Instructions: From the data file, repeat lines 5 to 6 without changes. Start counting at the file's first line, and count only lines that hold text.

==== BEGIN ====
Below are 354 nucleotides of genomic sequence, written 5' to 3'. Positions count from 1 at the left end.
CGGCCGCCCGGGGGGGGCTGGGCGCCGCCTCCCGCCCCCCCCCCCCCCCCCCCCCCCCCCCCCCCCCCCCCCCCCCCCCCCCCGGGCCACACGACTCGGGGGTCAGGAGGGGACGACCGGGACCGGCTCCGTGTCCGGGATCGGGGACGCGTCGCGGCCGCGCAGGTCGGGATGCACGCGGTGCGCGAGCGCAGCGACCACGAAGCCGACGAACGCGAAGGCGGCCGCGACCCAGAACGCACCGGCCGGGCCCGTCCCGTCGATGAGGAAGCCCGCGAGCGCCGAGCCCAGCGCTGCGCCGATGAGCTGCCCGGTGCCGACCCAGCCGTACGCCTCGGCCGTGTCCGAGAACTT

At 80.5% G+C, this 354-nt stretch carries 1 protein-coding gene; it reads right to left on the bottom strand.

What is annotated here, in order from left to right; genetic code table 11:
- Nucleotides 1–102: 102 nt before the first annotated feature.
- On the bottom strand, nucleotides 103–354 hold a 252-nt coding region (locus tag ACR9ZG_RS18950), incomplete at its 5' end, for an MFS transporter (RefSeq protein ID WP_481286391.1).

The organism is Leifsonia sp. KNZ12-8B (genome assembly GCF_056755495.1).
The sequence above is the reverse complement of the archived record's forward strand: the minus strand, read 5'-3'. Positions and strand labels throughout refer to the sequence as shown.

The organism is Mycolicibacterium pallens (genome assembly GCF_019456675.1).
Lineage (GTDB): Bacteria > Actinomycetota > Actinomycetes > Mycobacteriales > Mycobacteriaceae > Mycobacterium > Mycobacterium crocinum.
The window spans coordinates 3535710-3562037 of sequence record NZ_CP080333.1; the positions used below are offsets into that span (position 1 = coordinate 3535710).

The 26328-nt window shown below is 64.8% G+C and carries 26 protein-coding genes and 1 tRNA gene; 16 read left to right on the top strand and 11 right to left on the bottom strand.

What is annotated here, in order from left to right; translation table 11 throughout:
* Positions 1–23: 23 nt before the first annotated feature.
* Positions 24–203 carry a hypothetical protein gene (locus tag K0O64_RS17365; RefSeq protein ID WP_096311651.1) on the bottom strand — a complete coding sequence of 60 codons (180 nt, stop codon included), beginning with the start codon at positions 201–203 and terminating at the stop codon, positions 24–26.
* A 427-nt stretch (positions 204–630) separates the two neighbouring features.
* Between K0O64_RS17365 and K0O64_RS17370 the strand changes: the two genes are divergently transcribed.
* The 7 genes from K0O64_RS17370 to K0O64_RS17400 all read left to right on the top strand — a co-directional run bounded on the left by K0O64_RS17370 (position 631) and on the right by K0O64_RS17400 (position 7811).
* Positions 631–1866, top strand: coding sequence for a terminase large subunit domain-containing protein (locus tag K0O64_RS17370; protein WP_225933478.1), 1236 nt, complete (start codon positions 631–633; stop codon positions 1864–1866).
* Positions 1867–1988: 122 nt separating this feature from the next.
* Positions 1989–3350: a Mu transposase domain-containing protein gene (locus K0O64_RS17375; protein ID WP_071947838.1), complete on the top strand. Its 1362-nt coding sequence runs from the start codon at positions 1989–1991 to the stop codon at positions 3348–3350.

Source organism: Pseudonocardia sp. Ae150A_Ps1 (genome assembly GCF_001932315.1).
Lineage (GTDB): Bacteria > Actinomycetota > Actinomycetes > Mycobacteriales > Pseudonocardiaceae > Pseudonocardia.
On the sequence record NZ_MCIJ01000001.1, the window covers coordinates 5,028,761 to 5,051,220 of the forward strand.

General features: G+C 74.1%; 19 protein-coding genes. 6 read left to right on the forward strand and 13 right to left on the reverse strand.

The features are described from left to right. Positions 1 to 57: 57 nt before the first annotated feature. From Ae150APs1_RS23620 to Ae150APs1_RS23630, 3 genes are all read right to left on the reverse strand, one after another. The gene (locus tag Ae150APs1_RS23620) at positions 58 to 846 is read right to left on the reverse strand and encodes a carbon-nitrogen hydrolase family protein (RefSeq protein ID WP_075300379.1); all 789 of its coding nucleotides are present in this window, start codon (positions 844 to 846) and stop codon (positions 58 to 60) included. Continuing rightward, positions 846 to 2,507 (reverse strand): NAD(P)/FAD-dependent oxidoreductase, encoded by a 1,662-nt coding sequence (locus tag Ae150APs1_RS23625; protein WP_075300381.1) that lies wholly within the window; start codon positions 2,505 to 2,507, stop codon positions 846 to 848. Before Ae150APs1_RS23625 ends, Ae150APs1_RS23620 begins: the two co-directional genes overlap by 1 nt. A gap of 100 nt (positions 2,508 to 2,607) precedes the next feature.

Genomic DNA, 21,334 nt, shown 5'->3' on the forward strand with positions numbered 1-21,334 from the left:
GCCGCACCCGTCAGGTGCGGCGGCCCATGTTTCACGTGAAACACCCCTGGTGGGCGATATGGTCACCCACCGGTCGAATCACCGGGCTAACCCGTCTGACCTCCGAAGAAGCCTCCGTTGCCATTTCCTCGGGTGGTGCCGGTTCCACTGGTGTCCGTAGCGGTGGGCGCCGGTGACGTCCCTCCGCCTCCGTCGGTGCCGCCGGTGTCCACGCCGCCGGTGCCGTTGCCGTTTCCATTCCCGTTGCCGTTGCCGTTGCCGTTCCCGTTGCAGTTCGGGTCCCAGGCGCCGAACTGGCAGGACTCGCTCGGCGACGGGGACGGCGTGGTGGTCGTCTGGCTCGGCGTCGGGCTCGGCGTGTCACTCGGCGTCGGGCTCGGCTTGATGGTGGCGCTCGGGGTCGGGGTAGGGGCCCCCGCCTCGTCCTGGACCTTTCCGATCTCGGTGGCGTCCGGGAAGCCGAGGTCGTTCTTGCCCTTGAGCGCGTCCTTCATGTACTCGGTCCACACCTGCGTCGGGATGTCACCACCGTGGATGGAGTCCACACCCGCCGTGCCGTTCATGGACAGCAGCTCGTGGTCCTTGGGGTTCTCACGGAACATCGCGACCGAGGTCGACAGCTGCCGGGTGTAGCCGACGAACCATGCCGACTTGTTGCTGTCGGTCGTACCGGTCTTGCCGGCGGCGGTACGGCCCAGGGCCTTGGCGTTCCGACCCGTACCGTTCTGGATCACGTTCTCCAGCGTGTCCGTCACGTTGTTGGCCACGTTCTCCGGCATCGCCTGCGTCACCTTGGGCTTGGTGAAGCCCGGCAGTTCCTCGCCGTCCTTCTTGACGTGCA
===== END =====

- Nucleotides 1–102: 102 nt before the first annotated feature.
- On the bottom strand, nucleotides 103–354 hold a 252-nt coding region (locus tag ACR9ZG_RS18950), incomplete at its 5' end, for an MFS transporter (RefSeq protein ID WP_481286391.1).